for National Geographic News
This evening at twilight, two universal symbols of beauty will shine together in the western sky, creating a stunning sight for North and South Americans.
The planet Venus, the mythological representation of the goddess of love and beauty, will be seen very near the crescent moon, a night object with its own claims to beauty.
"This will be a real head turner," said Alan MacRobert, a senior editor at Sky and Telescope magazine. "You will not have to be some kind of expert astronomer for this. People are going to see this out of their front windshields driving home from work and say, What's that?!"
The pairing of these two bright celestial objects will be plainly visible to the naked eye, MacRobert said, although binoculars could help enhance the experience. "Any old pair of binoculars that you have knocking about the back of a closet some place is a perfectly good astronomical instrument, and you ought to bring it out for this."
Venus is considered to be Earth's "sister" planet because of its relatively similar size. However, with a surface temperature of approximately 700 degrees Celsius (1,300 degrees Fahrenheit) and an atmospheric pressure equivalent to that at an oceanic depth of 2,000 feet (610 meters), Venus is "not nice real estate," MacRobert noted.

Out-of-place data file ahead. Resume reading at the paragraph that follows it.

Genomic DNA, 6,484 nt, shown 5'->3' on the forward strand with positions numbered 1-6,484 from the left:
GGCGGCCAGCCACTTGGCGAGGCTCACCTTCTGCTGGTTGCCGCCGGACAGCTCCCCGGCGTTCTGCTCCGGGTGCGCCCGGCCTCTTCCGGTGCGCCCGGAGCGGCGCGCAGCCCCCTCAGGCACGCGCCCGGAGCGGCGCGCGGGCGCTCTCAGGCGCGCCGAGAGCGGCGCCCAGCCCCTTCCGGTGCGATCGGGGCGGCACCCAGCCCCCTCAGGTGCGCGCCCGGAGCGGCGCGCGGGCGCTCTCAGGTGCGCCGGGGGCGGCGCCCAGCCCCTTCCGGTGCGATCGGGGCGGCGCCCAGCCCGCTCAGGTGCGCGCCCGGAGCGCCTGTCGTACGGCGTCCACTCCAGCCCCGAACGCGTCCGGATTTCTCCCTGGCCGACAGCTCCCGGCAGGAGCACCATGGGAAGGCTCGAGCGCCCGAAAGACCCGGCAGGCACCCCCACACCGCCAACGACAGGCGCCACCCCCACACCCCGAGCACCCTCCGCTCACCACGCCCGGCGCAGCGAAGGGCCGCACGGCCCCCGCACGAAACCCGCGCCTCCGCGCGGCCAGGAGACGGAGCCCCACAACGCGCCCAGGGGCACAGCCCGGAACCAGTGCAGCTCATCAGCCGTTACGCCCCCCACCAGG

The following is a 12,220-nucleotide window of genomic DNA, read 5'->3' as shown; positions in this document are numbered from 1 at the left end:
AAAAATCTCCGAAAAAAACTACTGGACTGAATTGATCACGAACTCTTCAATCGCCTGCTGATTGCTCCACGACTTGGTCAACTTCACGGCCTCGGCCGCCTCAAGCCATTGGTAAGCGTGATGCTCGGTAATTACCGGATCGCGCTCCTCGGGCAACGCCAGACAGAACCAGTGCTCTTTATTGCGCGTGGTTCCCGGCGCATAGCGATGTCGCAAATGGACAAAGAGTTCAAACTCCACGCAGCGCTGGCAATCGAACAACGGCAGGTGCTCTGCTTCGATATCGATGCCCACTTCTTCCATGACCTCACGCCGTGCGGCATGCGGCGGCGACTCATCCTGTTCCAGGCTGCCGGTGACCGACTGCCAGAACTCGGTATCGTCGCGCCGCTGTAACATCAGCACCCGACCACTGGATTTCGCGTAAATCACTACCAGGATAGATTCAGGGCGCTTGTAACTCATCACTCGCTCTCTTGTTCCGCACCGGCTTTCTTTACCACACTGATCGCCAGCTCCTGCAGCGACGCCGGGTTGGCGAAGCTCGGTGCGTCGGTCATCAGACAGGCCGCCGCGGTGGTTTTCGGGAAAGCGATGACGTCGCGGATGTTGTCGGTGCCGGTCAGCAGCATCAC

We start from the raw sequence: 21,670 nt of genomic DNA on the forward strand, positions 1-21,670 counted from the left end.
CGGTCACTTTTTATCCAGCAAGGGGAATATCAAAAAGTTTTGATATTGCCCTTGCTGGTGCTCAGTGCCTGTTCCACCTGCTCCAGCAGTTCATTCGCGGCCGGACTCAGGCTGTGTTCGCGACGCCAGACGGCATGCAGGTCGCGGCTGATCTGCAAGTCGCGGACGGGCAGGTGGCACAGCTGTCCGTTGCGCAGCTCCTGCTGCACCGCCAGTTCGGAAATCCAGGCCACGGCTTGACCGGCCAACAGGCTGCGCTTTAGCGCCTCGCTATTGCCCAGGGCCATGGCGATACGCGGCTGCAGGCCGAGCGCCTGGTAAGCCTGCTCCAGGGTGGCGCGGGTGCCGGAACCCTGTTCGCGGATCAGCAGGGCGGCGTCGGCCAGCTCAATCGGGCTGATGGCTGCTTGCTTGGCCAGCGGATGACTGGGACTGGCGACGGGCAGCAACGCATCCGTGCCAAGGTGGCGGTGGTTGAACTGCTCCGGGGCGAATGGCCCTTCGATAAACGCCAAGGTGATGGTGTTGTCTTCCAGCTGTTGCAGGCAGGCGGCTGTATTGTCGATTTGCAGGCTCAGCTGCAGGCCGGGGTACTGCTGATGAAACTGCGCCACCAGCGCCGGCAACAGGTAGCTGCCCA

Venus, though a planet, is often called the morning star or the evening star. Located second from the sun, Venus is always close to the sun's location in the Earth's sky, MacRobert said, and so is visible only as a very bright spot in the east before sunrise or the west after sunset.
Apparent sky pairings such as the one between Venus and the moon tonight are known in astronomical terms as conjunctions, explained Walter Nissen. Nissen is a career mathematician and a former president of the National Capital Astronomers organization located in Washington, D.C.
Conjunctions occur only because the planets in this solar system (with the exception of Pluto) and Earth's moon lie within the same plane, Nissen said. These objects share the same plane because they all formed from the same thin disc of dust that orbited the sun at the time the solar system developed.
Venus itself goes through five apparitions, or phases of visibility, over an approximate eight-year time span, Nissen said. Currently, Venus is going through a highly visible phase and will be at its greatest brilliancy on May 1.
A unique conjunction between Venus and the sun will occur on June 8 of this year. Known as the transit of Venus, this event involves the apparent passage of Venus in front of the sun. This event, which last occurred in 1882, can be witnessed only with the use of special protective filters, Nissen cautioned.
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